It’s no surprise lots of tech entrepreneurs have engineering degrees. One study found 50% of US-born founders had a STEM degree of some kind - and that figure is higher for foreign-born entrepreneurs. But when it comes to funding tech companies, it’s rare to find VCs with engineering backgrounds. Sure, there are a handful of entrepreneurs-turned-VCs with hardcore tech degrees, but, far more often, VCs have MBAs. Traditionally, many VCs got their start on Wall Street and then transitioned to private equity later in their careers.
Unfortunately, the dichotomy between the “tech people” and the “money people” has sometimes created friction between funders and founders. When misunderstandings arise, VCs often feel techie entrepreneurs miss the big business picture and don’t focus enough on profitability. Meanwhile, engineer founders can feel their VCs are out of touch with the latest technologies and have only a basic grasp of their products. Though thankfully, this is easy to avoid when VCs and founders create a supportive relationship based on mutual trust from the get-go.
But there is a movement afoot that may begin to narrow the gap: more engineers are taking the road to venture capital. My own career is an example of this path. With a degree in chemical engineering from the University of Michigan, I set out to find a large chemical conglomerate. But I instead joined Motorola, fascinated by semiconductor engineering in the fast-growing telecom sector. I loved tackling big challenges, designing processes to solve these problems, and then integrating designs into a larger system infrastructure. I enjoyed thinking in such a process-oriented way.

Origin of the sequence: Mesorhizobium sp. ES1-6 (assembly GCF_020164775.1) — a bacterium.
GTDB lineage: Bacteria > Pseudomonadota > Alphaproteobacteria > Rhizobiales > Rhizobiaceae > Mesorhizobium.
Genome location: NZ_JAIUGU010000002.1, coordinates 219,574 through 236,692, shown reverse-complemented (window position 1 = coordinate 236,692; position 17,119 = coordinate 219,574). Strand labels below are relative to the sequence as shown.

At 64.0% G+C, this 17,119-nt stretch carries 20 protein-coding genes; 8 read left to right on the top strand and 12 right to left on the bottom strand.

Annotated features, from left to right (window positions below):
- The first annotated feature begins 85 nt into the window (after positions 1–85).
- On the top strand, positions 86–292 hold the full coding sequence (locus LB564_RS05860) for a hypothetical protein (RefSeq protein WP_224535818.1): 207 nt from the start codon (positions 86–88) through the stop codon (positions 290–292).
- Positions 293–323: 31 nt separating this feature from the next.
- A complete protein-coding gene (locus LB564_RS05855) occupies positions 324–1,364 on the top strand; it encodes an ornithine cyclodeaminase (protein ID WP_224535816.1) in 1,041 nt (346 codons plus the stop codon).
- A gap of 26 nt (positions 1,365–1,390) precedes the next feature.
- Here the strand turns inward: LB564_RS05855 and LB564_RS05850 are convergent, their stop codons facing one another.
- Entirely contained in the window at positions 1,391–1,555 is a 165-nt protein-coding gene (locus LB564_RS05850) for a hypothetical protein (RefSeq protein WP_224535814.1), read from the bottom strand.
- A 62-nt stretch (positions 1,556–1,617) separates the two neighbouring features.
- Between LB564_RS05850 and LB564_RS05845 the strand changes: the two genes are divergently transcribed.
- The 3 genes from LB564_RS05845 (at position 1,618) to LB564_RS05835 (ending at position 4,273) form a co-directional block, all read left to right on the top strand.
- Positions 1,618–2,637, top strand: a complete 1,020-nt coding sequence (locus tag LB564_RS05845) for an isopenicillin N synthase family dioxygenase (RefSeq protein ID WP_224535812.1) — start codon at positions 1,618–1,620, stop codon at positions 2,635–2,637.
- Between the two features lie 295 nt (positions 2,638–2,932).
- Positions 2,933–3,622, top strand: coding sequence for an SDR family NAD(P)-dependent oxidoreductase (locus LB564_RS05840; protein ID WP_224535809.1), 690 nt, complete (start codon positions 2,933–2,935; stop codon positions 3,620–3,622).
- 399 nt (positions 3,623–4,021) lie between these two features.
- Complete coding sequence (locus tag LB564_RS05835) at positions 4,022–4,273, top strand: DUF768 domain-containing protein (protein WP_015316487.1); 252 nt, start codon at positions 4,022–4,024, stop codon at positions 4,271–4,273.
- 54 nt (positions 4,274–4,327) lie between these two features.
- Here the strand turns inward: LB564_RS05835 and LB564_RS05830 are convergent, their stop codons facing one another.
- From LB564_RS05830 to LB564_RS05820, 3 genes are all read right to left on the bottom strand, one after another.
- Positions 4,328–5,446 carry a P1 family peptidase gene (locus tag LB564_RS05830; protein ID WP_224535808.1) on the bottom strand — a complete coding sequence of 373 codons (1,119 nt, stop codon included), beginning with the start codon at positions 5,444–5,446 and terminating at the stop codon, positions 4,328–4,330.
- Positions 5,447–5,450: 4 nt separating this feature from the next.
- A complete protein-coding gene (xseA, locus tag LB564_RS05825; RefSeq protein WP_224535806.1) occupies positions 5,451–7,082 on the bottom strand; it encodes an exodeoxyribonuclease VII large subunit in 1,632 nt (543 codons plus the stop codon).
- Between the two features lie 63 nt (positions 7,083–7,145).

Soon, however, I began to see that engineering for engineering’s sake, without a larger business perspective, represented only half the picture. I wanted to learn how to apply engineering principles to business problems, so I went to London Business School to get an MBA. I applied my process-oriented thinking to finance, building financial models to value high-growth companies. I thought I would head to Wall Street after I graduated, but the tech side of my brain kept nagging at me. I was intrigued by the technical advances in the telecom industry at that time and took a job at Lucent. While on the team that developed Lucent’s 4G strategy, I worked with lots of startups that were developing innovative applications as part of the burgeoning 4G ecosystem. That’s when I got bitten by the startup bug.
Now, as a VC, I approach investing through a multi-faceted lens: engineer, corporate strategist, and finance professional. The biggest benefit to having an engineering degree is it helps me relate to founders in a different way. As an engineer myself, I not only speak their language, but I understand their thought processes and how they approach problems. Working hand-in-hand with entrepreneurs as they build their companies is my favorite aspect of being a VC, and having an engineering background helps me really dig into tech stacks.
For example, many of the 2014 Verizon Powerful Answers Award winners are participating in our accelerator program at BootUp Academy. As an advisor to past winners, I have been fortunate enough to connect frequently with Radiator Labs, which was founded by materials engineer Marshall Cox. He and I like nothing better than to discuss design of experiments (DOE) frameworks. But then we extend those conversations to talk about how to build a business-case for Radiator Labs’ underlying technology.
Every day, we hear about the importance of encouraging more young people to pursue STEM degrees. Hopefully, some of those STEM majors will follow a similar path that I did, one day becoming VCs with hard-core engineering skills. As a VC with an engineering degree, I approach investing with a slightly different bent than someone who has never designed a technical product. I love my job - combining financial and operating skills with technical know-how to help identify and support really great companies. I hope more engineers will contribute their skills to the venture capital ecosystem - spurring innovation with a process-driven approach.